Monday, 9 September 2013
Wargaming on the Antiques Roadshow
Tonight's edition of the BBC's Antiques Roadshow (Eastbourne Bandstand 2) had an intriguing item on a collection of around 1,000 metal figures dating from the 1860s and 1870s, which had been used for wargames by a boy who became and officer in the Royal Scots Fusiliers in 1878. He took the bulk of them on his first posting to Rangoon, where he played wargames on the floor of his bungalow with the Regimental Surgeon on a large canvas map spread on the floor. It also sounded as if he might have conducted some play by mail activity with his brothers who remained with the rest of the collection in Liverpool. The collection also includes a large notebook which described how these wargames were carried out.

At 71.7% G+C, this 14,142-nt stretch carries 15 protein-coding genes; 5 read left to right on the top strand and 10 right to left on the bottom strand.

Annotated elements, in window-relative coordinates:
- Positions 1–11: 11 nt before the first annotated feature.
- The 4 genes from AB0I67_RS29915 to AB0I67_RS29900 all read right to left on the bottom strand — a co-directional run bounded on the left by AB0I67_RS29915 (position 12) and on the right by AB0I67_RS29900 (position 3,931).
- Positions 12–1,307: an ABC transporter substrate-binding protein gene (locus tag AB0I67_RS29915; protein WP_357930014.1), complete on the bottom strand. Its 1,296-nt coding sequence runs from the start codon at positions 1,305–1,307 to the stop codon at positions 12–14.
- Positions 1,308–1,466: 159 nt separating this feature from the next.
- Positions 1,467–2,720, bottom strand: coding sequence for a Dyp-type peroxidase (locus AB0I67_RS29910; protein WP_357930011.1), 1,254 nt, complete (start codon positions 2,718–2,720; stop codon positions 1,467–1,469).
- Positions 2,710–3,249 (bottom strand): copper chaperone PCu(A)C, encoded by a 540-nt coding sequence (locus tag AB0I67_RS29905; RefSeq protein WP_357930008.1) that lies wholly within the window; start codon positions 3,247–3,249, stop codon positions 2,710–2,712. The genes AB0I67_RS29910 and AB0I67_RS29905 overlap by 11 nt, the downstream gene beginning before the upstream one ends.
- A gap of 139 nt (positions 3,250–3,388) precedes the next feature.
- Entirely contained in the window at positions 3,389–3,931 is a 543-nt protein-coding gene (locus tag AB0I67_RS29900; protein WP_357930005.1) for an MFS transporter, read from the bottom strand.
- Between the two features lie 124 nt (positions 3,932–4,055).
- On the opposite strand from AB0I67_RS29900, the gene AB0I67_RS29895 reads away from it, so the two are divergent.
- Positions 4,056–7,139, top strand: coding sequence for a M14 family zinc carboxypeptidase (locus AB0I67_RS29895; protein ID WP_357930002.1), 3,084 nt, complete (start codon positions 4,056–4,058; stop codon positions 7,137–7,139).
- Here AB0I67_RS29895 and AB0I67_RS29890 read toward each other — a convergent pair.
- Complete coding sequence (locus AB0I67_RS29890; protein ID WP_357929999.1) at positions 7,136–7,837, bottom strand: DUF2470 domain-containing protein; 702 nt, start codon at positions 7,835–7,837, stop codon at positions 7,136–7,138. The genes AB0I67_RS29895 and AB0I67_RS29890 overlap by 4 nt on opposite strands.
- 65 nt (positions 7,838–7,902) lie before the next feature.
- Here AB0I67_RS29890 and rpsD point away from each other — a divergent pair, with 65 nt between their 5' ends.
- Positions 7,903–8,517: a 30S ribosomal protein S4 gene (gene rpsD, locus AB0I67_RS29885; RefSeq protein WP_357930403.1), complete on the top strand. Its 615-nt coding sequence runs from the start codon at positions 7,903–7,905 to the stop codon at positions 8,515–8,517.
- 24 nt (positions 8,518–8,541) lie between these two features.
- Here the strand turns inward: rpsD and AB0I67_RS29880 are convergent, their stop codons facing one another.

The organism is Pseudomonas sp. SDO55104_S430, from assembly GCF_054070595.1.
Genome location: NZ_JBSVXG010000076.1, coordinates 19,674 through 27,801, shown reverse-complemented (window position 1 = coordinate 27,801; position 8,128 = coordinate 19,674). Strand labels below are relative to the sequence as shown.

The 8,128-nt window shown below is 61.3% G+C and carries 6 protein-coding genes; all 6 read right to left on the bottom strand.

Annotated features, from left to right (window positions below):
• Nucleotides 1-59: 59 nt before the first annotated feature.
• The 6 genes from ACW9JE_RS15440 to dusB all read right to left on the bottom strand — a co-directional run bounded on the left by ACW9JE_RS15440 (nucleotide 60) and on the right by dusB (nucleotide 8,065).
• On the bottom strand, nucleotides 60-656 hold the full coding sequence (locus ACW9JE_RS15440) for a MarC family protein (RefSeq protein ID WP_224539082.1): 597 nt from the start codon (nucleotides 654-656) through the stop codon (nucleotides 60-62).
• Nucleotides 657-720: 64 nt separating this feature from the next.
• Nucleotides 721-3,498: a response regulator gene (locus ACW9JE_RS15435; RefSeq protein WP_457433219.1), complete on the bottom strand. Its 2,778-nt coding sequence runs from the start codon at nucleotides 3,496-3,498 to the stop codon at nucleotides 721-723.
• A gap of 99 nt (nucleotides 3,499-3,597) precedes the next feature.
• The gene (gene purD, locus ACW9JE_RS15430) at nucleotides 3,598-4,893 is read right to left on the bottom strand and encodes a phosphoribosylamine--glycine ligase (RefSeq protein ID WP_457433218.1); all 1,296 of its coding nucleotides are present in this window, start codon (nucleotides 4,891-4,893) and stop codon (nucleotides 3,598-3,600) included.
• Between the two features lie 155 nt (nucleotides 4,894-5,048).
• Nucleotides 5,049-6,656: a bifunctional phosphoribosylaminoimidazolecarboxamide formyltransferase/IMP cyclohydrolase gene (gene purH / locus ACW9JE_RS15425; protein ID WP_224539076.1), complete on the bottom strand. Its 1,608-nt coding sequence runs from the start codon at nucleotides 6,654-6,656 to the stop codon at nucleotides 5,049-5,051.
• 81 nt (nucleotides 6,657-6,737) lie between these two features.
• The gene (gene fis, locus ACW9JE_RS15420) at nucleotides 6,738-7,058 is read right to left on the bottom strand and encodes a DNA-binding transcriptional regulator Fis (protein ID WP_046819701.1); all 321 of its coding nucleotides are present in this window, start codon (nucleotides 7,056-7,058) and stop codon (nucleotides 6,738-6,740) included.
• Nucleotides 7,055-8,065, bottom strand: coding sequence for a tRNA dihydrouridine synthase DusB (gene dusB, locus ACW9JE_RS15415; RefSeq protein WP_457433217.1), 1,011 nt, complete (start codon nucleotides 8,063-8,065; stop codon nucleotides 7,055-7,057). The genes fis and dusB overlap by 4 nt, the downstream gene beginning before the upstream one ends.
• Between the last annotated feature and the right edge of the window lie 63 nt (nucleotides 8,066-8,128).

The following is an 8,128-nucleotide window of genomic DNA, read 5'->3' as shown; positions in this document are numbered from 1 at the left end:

Antiques Roadshow expert Graham Lay says he is puzzled as he thinks wargaming (meaning battles with model soldiers) is usually accepted to have started at the turn of the century. This view is understandable - Lloyd Osbourne's article in Scribner's Magazine on Robert Louis Stevenson's wargames appeared in 1898.
While clearly people will have fought battles with their model soldiers for many years, from simple plying to more formal rules, this does seem a notable new instance and could be the earliest dated example of more formal wargaming.